As David Sutherland sees it, although Coos Bay lacks the glaciers of far-off Greenland’s majestic fjords, the nearby Oregon inlet is just as fascinating. Although Sutherland, an MIT-trained oceanographer, has conducted much of his research in Greenland, when he joined the UO Department of Geological Sciences and Environmental Studies Program faculties last September, he “wanted to work on something local and Oregon-centric.” Creating a computer model of the complex estuarine processes in Coos Bay fit the bill perfectly.
The Coos Bay modeling project is just getting underway. The first step is to gather data describing all of the physical variables that affect the dynamics of the estuary, including the seasonal amounts of water flowing out of Coos River, the area’s weather patterns, the tides, and the estuary’s bathymetry, or shape.
Not only are most of these variables constantly in flux, but they all influence each other, which makes creating a reliable model challenging, to say the least. In Coos Bay, Sutherland explains, “The river discharge is extremely seasonal, going from very wet during the winter storm season, to dry during the late summer and early fall. This change in river input has a drastic influence on the salt content of the estuary, and thus, on its currents, or circulation.” In turn, the circulation, which is also affected by the estuary’s bathymetry as well as by tides and winds, “can dictate the estuary’s salt and temperature distribution.”
To create a computer model of the complex interactions of all of these factors, Sutherland is drawing from tide gauges, meteorological observations, bathymetric charts, and weather models. To ensure that the model is accurate, he is also working with a graduate student who is collecting real-life observations in Coos Bay. “No model is complete without observations—you need to initialize it somehow and you need to validate it.”
Sutherland says of the modeling project, “This is not a pie-in-the-sky exercise, as the liquefied natural gas terminals being discussed for Coos Bay might require ships with a deeper draft, and thus, a deeper channel.” This could have environmental impacts that Sutherland’s model will be designed to help predict. “Changing the shape of the channel could alter the salt balance and circulation in the estuary,” which has the potential to drastically affect the habitats of aquatic species.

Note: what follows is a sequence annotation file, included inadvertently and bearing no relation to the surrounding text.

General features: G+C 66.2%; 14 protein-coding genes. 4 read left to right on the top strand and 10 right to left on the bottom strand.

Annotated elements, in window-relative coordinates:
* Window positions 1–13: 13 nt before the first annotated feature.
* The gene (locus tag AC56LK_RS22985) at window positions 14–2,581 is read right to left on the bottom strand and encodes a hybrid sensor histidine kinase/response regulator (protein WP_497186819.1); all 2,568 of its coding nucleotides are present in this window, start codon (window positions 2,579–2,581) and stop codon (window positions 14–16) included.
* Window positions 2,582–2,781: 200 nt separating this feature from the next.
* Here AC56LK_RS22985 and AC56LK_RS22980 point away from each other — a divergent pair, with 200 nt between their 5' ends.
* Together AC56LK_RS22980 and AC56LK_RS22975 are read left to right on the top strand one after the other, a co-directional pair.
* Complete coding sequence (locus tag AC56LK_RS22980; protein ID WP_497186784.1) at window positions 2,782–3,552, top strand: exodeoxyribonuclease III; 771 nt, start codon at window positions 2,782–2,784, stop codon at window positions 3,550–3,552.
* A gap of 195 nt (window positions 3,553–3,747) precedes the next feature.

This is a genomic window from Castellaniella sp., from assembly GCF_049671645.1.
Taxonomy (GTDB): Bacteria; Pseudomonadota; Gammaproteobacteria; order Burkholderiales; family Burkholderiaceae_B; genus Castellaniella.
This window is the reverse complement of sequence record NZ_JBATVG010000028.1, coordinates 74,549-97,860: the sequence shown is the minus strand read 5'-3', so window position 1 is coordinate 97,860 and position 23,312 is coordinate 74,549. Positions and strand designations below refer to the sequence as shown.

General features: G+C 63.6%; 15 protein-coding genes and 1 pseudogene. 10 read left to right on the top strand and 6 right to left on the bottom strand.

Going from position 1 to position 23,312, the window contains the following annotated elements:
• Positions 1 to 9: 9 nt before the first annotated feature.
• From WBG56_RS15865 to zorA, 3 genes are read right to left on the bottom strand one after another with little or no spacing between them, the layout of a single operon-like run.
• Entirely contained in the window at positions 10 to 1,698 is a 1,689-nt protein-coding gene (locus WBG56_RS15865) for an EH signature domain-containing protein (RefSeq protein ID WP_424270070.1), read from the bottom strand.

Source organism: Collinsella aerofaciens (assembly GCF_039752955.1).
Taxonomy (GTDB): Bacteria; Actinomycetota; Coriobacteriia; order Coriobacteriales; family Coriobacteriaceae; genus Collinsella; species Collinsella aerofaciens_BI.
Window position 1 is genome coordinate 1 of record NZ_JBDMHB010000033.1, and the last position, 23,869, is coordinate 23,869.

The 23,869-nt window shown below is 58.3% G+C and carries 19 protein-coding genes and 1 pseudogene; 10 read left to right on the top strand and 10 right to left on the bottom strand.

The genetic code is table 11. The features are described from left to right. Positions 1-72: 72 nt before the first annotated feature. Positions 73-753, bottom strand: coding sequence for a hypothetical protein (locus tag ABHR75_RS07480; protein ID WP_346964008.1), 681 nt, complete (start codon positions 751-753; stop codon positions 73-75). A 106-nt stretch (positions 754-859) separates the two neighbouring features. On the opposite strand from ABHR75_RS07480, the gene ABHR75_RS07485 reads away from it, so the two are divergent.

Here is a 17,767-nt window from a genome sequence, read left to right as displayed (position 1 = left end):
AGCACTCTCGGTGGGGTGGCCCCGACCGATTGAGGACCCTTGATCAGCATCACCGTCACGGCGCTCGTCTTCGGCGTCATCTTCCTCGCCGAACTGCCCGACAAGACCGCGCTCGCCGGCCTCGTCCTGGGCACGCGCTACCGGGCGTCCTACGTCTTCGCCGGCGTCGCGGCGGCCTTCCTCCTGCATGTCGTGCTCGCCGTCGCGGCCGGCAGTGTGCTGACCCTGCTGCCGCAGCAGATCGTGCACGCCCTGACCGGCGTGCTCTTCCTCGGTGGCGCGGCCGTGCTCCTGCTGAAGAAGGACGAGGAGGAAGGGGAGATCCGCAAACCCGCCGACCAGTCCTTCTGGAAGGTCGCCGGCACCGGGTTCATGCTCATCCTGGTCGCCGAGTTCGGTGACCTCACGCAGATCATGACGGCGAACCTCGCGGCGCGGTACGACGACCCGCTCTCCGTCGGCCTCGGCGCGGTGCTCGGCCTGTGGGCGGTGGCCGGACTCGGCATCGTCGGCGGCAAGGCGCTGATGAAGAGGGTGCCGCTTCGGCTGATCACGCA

In addition to the Coos Bay project, Sutherland is also working on two projects on fjord circulation in Greenland, one funded by the National Science Foundation and the other by NASA. “It’s time-consuming planning for fieldwork in Greenland. But it’s extremely rewarding, both scientifically and from a traveling point of view. It’s a beautiful part of the world!” he says.
In the near future, Sutherland would also like to begin doing glacier-fjord system research in Alaska. “Ironically,” he says, “it is easier to obtain funding to work in Greenland than in Alaska even though the systems are very similar in terms of physical processes and travel to Alaska is much cheaper. The Greenland Ice Sheet is a bigger player in terms of potential sea level rise and is much less explored.”
When asked to reflect on his first year at the UO, during which he taught two large lecture courses in addition to conducting his new and ongoing research projects, Sutherland exclaims, “It’s been a whirlwind!” Of the environmental studies course he taught he says, “It was an amazing introduction to the Pacific Northwest environment and I learned a ton about the natural environs of the Willamette Valley through my interactions with the Environmental Studies Program.” He especially appreciated the opportunity to interact with his students outside of the classroom during the class’ Campus-Community Connections volunteering events.
Looking toward the future, Sutherland will be developing an advanced course in coastal oceanography, and hopes one day soon to teach a course on scientific writing or documentary filmmaking. “This is an area that we, as scientists, need practice in—communicating our results with the public. So we might as well start teaching it to our students too!”
In the long term, Sutherland dreams of using autonomous underwater vehicles called ocean gliders to further investigate Greenland’s fjords. “This would allow us to get data on water properties underneath ice where ships cannot go.” Sutherland also envisions developing “novel technologies for observing the ice-ocean interface in these glacier-fjord systems. Iceberg trackers, tagging marine mammals, etc. are all on the table!”
Most exciting, though, is that Sutherland and his wife, Kelly, who is also an oceanographer and UO professor, just became new parents: Marin Ashley Sutherland was born on November 27th. David jokes, “We’re hoping to raise a little salty Duck.”
Read about other Environmental Studies Program students and faculty members here.